Pew Research Center reports and data on the Millennial generation, those born after 1980 and the first generation to come of age in the new millennium.
South Korea’s Millennials downbeat about payoff of education, future
Young people there were less likely than those ages 50 and older to say children today will be better off financially than their parents.
European Millennials more likely than older generations to view China favorably
About half of young Europeans ages 18 to 33 have a positive view of China, but that view is tempered by their opinions about that country’s human rights record.
European Millennials are cool toward Russia, but warmer than older generations
In six of seven European Union countries surveyed by the Pew Research Center, roughly a third or less of young people born after 1980 have a favorable opinion of Russia.
U.S. and European Millennials differ on their views of fate, future
A majority of younger Europeans don’t feel that they can impact the world around them or their future, a stark contrast with their American counterparts.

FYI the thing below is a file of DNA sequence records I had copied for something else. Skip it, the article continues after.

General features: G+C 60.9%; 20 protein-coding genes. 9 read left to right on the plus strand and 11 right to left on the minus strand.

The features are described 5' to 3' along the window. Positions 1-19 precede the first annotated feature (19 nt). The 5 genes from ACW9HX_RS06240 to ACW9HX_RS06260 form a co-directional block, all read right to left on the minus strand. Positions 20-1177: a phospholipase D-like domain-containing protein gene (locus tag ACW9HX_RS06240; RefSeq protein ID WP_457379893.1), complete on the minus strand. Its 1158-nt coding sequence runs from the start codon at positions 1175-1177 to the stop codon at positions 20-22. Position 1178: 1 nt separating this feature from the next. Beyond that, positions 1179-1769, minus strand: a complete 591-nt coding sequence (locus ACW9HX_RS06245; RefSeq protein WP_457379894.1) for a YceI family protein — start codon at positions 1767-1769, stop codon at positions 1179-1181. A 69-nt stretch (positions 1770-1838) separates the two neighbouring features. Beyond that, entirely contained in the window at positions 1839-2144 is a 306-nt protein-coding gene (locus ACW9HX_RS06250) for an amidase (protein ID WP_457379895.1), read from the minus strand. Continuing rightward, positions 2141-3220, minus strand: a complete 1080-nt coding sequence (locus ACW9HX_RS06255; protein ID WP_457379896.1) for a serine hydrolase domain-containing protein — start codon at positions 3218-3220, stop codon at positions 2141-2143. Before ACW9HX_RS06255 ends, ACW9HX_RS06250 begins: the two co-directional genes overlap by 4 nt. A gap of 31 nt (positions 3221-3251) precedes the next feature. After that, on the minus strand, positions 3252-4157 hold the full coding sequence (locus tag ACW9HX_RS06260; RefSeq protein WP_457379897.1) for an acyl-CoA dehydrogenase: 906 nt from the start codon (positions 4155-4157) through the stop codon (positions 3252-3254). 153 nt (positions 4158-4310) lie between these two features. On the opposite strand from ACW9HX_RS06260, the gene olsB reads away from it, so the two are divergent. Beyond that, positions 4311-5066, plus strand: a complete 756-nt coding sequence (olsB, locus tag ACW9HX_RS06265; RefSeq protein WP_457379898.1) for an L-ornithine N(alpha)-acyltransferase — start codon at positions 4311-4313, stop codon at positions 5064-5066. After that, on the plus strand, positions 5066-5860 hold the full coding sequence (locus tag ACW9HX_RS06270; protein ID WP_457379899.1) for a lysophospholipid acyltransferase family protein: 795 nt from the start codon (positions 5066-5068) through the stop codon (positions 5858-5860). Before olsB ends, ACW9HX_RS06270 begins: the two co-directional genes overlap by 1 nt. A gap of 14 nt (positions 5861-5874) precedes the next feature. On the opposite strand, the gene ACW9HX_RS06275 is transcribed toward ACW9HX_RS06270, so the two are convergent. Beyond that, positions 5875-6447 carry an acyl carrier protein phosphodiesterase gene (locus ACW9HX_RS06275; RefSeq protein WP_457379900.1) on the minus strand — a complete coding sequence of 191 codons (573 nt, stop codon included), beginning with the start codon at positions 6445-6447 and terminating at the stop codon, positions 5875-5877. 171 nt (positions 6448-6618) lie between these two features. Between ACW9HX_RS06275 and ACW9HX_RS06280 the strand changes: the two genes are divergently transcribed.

Who are Europe’s Millennials?
What the dwindling youthful population of Europe believes and how their views differ from their aging and far more numerous elders may go a long way toward determining Europe’s fate.
This year, Millennials will overtake Baby Boomers
In 2015, the “Millennial” generation is projected to surpass the outsized Baby Boom generation as the nation’s largest living generation.
In Post-Recession Era, Young Adults Drive Continuing Rise in Multi-Generational Living
A record 57 million Americans, or 18.1% of the population of the United States, lived in multi-generational family households in 2012.
Student Debt Weighing on Economic Fortunes of Young Adults
Households headed by young adults owing student debt lag far behind their peers in terms of wealth accumulation and tend to carry larger amounts of other kinds of debt.
Generational equity and the ‘Next America’
A few critics have portrayed our report as an effort to foment a “generational war” over Social Security and Medicare. Let me respond.
The Next America
America is in the midst of two major changes to its population: We are becoming majority non-white at the same time a record share is going gray. Explore these shifts in our new interactive data essay.